While the world is talking about Google's upcoming Chrome OS set to hit in the second half of 2010, Microsoft's also been working on a secret browser/OS project.
Microsoft's project right now is codenamed Gazelle, and like how Chrome isolates various elements inside their own sandbox, it too will utilize similar security features.
Multiprocess browsing, used by Chrome and even the latest version of Internet Explorer, separates each webpage/tab as its own process. That means that if one page or tab crashes, the other pages opened are more likely to survive, requiring only the offending tab to be closed. This approach is undeniably safer, but also more demanding on system resources.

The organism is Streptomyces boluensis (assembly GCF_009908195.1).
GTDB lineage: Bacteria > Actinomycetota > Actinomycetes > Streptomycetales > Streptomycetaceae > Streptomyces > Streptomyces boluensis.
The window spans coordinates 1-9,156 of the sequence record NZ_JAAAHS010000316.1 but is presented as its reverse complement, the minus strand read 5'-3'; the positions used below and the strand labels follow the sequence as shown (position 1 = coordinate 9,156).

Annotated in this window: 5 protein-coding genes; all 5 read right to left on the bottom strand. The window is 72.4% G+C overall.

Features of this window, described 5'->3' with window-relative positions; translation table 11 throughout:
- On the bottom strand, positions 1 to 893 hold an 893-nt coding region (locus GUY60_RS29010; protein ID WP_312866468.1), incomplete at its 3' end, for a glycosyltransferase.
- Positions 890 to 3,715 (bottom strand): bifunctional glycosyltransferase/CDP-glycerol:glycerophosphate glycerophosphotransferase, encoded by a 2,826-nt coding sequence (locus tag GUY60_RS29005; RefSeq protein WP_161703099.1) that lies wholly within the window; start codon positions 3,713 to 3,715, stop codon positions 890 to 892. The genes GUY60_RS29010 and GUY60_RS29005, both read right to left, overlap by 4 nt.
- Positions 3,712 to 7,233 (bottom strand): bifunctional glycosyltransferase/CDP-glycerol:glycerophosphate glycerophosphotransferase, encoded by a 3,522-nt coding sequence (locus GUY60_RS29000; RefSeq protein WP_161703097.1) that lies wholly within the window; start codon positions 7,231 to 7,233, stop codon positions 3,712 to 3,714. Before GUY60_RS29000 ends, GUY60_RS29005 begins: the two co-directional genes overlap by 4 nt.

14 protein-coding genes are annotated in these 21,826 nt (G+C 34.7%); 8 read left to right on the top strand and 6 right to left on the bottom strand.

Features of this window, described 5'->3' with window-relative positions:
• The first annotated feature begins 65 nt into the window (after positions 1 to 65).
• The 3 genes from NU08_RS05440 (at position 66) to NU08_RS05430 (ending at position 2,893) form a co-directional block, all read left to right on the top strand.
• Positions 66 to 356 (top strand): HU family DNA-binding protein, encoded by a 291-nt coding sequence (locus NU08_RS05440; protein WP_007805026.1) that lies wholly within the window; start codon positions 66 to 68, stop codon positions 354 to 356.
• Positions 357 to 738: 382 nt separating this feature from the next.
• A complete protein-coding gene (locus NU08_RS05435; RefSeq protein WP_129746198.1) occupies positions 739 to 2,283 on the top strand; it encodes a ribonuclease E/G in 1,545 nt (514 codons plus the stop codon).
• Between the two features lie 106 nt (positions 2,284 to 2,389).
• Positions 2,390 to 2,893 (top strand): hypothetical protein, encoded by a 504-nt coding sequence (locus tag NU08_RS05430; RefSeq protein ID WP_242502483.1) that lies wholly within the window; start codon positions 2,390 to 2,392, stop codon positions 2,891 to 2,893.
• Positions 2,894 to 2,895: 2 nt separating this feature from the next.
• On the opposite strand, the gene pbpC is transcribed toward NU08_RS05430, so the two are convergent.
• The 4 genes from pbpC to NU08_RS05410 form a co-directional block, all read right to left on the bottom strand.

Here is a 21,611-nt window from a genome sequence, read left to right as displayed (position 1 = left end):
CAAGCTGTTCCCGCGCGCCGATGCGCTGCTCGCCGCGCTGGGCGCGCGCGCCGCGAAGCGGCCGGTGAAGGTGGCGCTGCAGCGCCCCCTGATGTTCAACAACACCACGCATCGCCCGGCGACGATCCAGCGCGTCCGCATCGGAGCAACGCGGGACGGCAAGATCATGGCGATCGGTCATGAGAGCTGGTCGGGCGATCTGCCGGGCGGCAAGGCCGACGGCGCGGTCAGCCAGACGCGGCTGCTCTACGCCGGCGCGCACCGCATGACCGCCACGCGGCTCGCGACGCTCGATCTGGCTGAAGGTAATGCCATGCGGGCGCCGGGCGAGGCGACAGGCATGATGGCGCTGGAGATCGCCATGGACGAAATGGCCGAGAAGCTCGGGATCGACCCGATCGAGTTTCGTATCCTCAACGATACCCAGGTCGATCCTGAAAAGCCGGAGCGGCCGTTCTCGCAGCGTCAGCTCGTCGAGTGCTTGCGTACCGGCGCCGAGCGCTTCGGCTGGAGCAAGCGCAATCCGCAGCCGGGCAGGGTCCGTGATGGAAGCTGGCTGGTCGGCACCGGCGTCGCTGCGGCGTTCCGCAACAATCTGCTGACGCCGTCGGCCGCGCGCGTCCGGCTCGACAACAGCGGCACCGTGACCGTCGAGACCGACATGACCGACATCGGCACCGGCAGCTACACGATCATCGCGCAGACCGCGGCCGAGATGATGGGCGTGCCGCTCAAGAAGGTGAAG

Gazelle takes it a step further than current browsers by more finely isolating elements of a page according to domain. It's just another step in making everything more secure, which is always a smart decision when it comes to serious business like the internet.